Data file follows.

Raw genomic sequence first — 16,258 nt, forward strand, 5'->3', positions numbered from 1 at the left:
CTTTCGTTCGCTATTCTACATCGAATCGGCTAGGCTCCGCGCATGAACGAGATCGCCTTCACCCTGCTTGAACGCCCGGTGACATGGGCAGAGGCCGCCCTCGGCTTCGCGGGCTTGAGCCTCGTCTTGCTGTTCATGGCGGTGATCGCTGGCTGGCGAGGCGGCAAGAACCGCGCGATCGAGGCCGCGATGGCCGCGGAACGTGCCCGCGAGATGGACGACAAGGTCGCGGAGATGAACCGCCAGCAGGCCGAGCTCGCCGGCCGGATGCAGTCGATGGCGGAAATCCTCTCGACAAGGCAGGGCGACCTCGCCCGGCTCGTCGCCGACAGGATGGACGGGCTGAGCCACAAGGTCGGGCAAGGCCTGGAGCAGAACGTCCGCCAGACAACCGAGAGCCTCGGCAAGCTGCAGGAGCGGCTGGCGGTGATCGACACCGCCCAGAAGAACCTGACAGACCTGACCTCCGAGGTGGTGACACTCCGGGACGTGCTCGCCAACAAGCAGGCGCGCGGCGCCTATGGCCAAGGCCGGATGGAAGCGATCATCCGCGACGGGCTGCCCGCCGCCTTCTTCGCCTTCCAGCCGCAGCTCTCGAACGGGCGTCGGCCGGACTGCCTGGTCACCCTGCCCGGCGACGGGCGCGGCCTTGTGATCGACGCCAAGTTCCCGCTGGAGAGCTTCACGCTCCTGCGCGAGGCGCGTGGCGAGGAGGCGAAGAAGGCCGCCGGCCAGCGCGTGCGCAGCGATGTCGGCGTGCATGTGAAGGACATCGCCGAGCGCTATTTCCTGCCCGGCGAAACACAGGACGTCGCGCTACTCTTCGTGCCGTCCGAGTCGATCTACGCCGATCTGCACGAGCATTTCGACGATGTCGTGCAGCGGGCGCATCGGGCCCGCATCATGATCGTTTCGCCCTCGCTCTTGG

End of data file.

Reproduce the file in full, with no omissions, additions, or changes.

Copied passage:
Raw genomic sequence first — 16,258 nt, forward strand, 5'->3', positions numbered from 1 at the left:
CTTTCGTTCGCTATTCTACATCGAATCGGCTAGGCTCCGCGCATGAACGAGATCGCCTTCACCCTGCTTGAACGCCCGGTGACATGGGCAGAGGCCGCCCTCGGCTTCGCGGGCTTGAGCCTCGTCTTGCTGTTCATGGCGGTGATCGCTGGCTGGCGAGGCGGCAAGAACCGCGCGATCGAGGCCGCGATGGCCGCGGAACGTGCCCGCGAGATGGACGACAAGGTCGCGGAGATGAACCGCCAGCAGGCCGAGCTCGCCGGCCGGATGCAGTCGATGGCGGAAATCCTCTCGACAAGGCAGGGCGACCTCGCCCGGCTCGTCGCCGACAGGATGGACGGGCTGAGCCACAAGGTCGGGCAAGGCCTGGAGCAGAACGTCCGCCAGACAACCGAGAGCCTCGGCAAGCTGCAGGAGCGGCTGGCGGTGATCGACACCGCCCAGAAGAACCTGACAGACCTGACCTCCGAGGTGGTGACACTCCGGGACGTGCTCGCCAACAAGCAGGCGCGCGGCGCCTATGGCCAAGGCCGGATGGAAGCGATCATCCGCGACGGGCTGCCCGCCGCCTTCTTCGCCTTCCAGCCGCAGCTCTCGAACGGGCGTCGGCCGGACTGCCTGGTCACCCTGCCCGGCGACGGGCGCGGCCTTGTGATCGACGCCAAGTTCCCGCTGGAGAGCTTCACGCTCCTGCGCGAGGCGCGTGGCGAGGAGGCGAAGAAGGCCGCCGGCCAGCGCGTGCGCAGCGATGTCGGCGTGCATGTGAAGGACATCGCCGAGCGCTATTTCCTGCCCGGCGAAACACAGGACGTCGCGCTACTCTTCGTGCCGTCCGAGTCGATCTACGCCGATCTGCACGAGCATTTCGACGATGTCGTGCAGCGGGCGCATCGGGCCCGCATCATGATCGTTTCGCCCTCGCTCTTGG